Friday, June 04, 2021

As a life long lover of Odia music

I have no insider information or any ecosystem and so I avoid wild allegations. That various groups are conspiring against each other and peddling disinformation is sure but how effective they are can't be gauged easily. Thus my supposed protection comes from this crowd dynamics.

Hawkish responses are so common but not to consider the other side of the picture is a disability. The Govt. and the Courts seem to be pursuing a very balanced approach in extremely trying conditions. How the future plays out shouldn't be seen as predetermined or forced by a few.

Kalinga Gajapati kings of Ganjam region promoted poetry, and music which was later labelled as Odishi by Akashvani, Cuttack. This Dakshini style of singing inspired by Carnatic music or Karnāṭaka saṃgīta has a distinctive feature of waving. Thus, the nomenclature is arbitrary.

Odisha proper was under Bengal Presidency with substantial cultural difference. Mayurbhanj and Jhumar offered a different style. So by appropriating the name Odishi, the claim of Dakhini music of Ganjam is disproportionate. Geeta Govinda has nothing to do with Odia but they sing.

When they demand classical status, the name Odisha or Odishi should not be awarded. Present Odisha has several regions and diverse styles including modern ones. They are all our own and deserve promotion. The hegemony of this Dakshini singing of Vaishnava poetry is unacceptable.

Specialists can sing well and employ all technical delineation but whether listeners enjoy and are willing to spend time can't be confirmed. Apart from constipated manner of singing, the problem of incomprehensible lyrics poses a huge barrier. But most are drawn because of career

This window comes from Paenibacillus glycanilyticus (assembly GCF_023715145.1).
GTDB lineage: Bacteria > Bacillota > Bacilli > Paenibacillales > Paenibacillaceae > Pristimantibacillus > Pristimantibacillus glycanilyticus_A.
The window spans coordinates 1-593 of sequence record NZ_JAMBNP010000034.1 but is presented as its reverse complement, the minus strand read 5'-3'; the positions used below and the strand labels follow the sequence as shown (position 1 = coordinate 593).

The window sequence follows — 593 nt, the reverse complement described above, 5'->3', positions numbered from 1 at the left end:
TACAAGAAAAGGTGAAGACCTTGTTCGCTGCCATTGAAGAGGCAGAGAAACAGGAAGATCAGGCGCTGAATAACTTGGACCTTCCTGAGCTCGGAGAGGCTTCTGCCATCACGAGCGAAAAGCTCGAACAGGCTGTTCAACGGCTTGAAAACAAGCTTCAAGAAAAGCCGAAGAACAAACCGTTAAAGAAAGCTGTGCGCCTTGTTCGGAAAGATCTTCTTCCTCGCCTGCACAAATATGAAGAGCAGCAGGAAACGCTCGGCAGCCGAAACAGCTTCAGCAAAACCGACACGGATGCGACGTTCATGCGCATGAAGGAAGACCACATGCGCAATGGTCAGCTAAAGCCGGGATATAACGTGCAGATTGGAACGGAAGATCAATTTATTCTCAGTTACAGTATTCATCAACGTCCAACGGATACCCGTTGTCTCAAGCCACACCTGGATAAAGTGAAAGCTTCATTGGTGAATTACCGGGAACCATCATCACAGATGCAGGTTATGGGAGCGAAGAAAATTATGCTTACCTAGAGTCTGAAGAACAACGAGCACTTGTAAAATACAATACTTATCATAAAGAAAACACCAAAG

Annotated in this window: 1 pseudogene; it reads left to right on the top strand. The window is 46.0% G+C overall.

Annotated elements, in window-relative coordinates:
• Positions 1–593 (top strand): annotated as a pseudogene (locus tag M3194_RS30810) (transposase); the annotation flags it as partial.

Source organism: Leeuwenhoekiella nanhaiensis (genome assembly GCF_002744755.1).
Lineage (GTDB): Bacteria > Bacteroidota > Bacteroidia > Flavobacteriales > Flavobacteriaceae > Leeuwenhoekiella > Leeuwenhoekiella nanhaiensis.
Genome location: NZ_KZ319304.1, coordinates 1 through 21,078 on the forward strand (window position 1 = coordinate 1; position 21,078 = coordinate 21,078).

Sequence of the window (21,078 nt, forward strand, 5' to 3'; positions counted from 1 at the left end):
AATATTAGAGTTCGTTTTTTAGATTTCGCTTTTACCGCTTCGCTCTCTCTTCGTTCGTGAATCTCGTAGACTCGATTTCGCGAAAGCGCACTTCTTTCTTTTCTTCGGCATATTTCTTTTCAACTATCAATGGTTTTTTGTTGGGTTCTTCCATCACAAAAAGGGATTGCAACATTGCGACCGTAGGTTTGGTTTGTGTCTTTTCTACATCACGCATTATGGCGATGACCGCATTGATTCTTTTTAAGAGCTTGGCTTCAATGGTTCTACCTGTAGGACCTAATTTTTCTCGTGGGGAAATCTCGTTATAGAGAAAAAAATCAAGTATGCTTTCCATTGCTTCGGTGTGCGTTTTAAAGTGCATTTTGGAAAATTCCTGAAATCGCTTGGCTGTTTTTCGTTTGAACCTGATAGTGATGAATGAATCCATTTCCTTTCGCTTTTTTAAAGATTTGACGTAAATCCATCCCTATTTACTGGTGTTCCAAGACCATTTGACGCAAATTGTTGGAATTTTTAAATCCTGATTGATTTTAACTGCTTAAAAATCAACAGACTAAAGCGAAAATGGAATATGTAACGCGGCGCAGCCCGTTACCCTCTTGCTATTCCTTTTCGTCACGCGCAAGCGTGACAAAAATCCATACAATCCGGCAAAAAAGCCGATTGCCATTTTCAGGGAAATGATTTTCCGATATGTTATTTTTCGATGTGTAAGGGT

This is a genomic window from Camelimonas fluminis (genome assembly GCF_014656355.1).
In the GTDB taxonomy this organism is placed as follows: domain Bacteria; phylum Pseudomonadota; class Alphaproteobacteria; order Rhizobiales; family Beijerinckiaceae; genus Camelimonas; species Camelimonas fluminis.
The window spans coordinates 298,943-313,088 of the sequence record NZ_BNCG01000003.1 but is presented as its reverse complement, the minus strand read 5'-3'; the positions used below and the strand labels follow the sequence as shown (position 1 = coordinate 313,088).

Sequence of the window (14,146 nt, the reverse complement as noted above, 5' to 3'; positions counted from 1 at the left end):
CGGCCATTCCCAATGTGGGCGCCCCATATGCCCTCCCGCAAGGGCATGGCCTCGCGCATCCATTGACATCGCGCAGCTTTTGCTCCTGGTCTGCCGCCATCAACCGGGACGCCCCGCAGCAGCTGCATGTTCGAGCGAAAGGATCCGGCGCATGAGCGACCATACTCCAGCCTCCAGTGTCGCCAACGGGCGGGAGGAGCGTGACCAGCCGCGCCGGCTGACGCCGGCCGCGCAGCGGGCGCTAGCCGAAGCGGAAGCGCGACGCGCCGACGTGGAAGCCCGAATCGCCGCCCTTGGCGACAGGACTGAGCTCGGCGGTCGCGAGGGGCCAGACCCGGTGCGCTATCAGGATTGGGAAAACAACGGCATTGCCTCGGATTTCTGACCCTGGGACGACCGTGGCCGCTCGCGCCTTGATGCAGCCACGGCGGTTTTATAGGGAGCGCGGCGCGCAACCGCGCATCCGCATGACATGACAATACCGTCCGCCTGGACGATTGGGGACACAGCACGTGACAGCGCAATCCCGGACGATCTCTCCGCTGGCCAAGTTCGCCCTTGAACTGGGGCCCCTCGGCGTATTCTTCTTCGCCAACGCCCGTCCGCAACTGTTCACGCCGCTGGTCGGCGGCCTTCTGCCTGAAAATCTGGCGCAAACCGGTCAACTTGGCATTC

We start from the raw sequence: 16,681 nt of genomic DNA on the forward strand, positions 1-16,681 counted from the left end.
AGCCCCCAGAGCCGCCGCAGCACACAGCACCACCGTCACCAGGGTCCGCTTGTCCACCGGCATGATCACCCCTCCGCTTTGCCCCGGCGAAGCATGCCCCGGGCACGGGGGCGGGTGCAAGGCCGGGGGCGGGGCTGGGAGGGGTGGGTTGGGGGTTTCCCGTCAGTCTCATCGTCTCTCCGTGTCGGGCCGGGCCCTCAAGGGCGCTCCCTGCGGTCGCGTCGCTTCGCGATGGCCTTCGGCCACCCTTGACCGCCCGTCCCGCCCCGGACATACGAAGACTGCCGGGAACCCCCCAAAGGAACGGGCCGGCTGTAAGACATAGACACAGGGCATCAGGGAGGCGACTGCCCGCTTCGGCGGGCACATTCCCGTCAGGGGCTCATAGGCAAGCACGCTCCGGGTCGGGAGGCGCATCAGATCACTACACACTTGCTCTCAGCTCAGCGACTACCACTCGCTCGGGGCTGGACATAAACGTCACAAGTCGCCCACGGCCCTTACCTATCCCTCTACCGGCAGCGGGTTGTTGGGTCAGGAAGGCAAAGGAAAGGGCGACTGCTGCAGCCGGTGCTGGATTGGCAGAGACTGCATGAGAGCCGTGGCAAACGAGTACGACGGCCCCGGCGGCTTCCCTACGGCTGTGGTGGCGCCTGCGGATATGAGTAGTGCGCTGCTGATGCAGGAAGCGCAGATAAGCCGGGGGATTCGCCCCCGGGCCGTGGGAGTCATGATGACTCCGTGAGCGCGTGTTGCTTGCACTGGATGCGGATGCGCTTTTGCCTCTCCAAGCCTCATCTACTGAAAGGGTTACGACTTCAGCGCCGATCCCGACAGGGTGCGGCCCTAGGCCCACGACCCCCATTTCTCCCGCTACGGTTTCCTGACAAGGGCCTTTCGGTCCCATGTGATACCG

I just conjectured that the waving in Odishi might have been imbibed from Karnatik in which I feel it's very prominent. Or even if it's its own it shouldn't claim pan Odisha currency. As a style or pattern it's fine but claiming a third classical status is dishonest and parochial

As a life long lover of Odia music, I have my own framework of aesthetic experiences that's unique. Others have their own configuration based on age, exposure, or expertise. Someone trying to override my format by imposing some uniformity or systemisation may be valid but unjust.

My fascination with Balakrushna Das's compositions in films like Sri Lokanath, Lakshmi, Manikajodi, Nuabou, Jiban Sathi, and Sadhana etc. forms the basic template. I'm not aware of technical aspects but I just love them. Why should I compromise or sacrifice that before "system?"

"Why should I explain to others what I know so intimately," asks Guru Ramahari Das in his Odishi Pathashala series. His effort at systematisation is commendable and with his level of technical expertise he may be right but along with outsiders I too feel threatened. So I protest.

I don't want to blame anyone; each person has his own background and orientation. He would be guided by that. My fear is that any Govt. certification of Classical status will delegitimise my fragile musical fabric about which I have no technical knowledge nor preservation tools.

Instead of characterising any leader in a specific way, it'd be in order to blame it on the nature of politics itself of which they are merely offsprings. Expecting an ideal situation is rather utopian and hence a delusion, unless #SriAurobindo is invoked.

One conjecture:
In many Odishi songs the opening is very short like Ki helare.
Hum tum of Milan has also a similar start. Is it inspired? Further, I had heard that the boat accident was shot at Jobra barrage in Mahanadi, Cuttack, Odisha. #Odia #OdiaMusic

Exactly, any serious intellectual engagement was absent. Modernity in the West had its roots in the Christin ethical framework but importing it by delegitimising local in situ religious grounding created an abnormal and absurd situation which is yet to be resolved satisfactorily.

Very right but I'm simply reproducing what I have read from scores of highly perceptive authors. Please don't blame me if you haven't come across them earlier. But all of them insist that Sri Aurobindo can be described only by superlatives, nothing less. I won't urge you to agree

From the Bande Mataram phase as a political theorist, Sri Aurobindo's transition to the philosopher of a robust Mother-Ontology, is an interesting one. The Divine Shakti of The Synthesis of Yoga disturbs the neat framework that he built in The Life Divine.

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